Thursday, December 1, 2022

Exmagma - Exmagma / Goldball (1972-74 germany, eccentric jazzy space krautrock, 2003 remaster)

Exmagma was a jazzy Krautrock trio that released its eponymous debut in 1973. With a side of studio tracks and a side of live recordings, the album offers psychedelic jazz-rock with some avant-garde moves thrown in. The band falls somewhere between earlier Krautrock psychedelic jazz-rock groups like Xhol Caravan and Thirsty Moon and Canterbury groups like Soft Machine. The Soft Machine comparison is even more apt because Andy Goldner's fuzz bass style owes a debt to Hugh Hopper. "The First Tune" begins with a tripped-out jam with bass, drums, and keyboard locked into a relaxed groove, and then suddenly that trails off and is replaced by a far more free-form section, with schizophrenic organ chords over choppy drums and a very fat fuzzy bass rift. 

The second track makes a similar abrupt tangent, as a drum and bass workout with tweaky electro bleats suddenly slows into an electric guitar-driven space rock piece that comes off both dirgy and pastoral. The live side offers a trio of cuts on one long track, and finds the group further along in improvisational free form. It begins even more amorphously, with loose clatters of drums, the squall of an alto sax, bubbles of electronic noise, and high chirp twitters, the whole thing very apt for the title, "Trippin With Birds." Suddenly the drums launch out into rapid rhythms to raise the rest of the music into a loud racket that soon dies down again. Whereas the studio side skewered different sound spaces every few minutes, the live side has a more sustained effect. Eventually the group locks again on another wild groove jam to finish the record near where it began. 

Though not quite as avant-garde as the earlier eponymous debut, Goldball can hardly be called commercial or compromising. Though the music is less eccentric and unpredictable, they make up for it with tighter playing, and there are plenty of tweaked guitar and keyboard solos, funky drum and bass grooves, and lots of creative improvisation. "Marylin Kennedy" opens up the proceedings with a propulsive jazz-funk rhythm and swirls of keyboard tones. "Dada" tones down the energy just a little bit, as it locks into a repetitive riff for a couple minutes, before it gets hyper toward the end.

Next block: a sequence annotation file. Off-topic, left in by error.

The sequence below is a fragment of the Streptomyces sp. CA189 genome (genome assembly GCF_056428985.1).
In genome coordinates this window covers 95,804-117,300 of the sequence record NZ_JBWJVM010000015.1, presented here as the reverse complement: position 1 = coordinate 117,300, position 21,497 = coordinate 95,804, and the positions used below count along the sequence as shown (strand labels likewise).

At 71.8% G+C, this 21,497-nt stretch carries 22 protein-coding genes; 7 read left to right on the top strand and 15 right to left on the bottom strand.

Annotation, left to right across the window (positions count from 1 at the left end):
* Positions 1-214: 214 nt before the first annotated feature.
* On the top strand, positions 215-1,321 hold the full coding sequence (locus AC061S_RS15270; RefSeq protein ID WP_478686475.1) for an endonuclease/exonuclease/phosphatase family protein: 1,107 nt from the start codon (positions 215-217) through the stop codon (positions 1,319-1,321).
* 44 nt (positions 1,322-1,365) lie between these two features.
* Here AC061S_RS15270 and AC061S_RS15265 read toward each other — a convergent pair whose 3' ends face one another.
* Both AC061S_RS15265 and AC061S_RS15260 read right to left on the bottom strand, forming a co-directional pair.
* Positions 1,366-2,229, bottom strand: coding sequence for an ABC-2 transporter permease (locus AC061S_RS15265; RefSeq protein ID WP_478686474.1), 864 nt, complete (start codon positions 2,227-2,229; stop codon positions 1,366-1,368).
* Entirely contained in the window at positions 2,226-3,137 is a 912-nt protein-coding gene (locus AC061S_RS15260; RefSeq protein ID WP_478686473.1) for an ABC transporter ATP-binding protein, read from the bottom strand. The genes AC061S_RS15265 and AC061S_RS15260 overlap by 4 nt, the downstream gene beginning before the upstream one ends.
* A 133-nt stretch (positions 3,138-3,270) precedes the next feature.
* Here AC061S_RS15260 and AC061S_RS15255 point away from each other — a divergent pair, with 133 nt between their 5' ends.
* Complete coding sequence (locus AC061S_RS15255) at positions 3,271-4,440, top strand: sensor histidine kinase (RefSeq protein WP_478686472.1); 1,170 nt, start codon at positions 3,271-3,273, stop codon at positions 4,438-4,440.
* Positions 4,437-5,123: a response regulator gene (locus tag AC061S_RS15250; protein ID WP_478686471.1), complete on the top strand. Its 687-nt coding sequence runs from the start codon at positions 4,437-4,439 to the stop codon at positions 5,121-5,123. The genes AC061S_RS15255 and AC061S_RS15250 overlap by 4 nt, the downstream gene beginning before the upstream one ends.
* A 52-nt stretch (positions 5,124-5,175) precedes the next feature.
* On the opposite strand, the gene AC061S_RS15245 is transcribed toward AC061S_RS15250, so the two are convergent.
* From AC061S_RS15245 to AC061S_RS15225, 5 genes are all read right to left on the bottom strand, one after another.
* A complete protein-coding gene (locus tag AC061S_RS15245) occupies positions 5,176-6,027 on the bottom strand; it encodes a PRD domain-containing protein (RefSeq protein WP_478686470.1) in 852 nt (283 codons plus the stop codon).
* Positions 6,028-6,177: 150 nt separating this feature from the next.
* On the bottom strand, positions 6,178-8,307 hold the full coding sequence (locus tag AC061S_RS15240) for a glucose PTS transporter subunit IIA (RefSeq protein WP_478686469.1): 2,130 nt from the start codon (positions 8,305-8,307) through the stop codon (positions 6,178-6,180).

"Jam Factory for People Insane" adds some whacked-out vocals, though most of the song is still instrumental. "Greetings to the Moroccan Farmers" is an amorphous free-form piece with piano tinkles, odd bits of drum clatter, and even the sound of a cow at one point, and it comes closest to the avant-gardism of their earlier effort. With most of the tracks being quite short, and only two over six minutes long, the group never gets into any excessively long jams, which may or may not be a good thing. Otherwise, the record is an interesting Krautrock mix of jazz and psychedelic rock. 
by Rolf Semprebon
1. The First Tune - 7:37
2. Tönjès Dream Interruption - 4:17
3. Interessante Olè - 2:50
4. Two Times - 2:26
5. Trippin With Birds / Kudu / Horny - 18:48
6. Marilyn F. Kennedy - 2:31
7. Dada - 3:37
8. Adventures With Long S. Tea 25 Two Seconds Before Sunrise - 2:53
8. Groove - 4:53
10.Tango Wolperaiso - 2:36
11.Jam Factory For People Insane - 4:05
12.Habits - 5:57
13.Dance Of The Crabs - 0:53
14.Greetings To The Maroccan Farmers - 6:36
15.Last But One Train To Amsterdam - 0:57
All compositions by Thomas Balluff, Fred Braceful, Andy Goldner

*Thomas Balluff - Organ, Electric Piano, Clavinett, Effects
*Fred Braceful - Sonor Drums, Percussion 
*Andy Goldner - Fretless Electric Bass, Electric Guitar, Alto Sax, Tape Recorder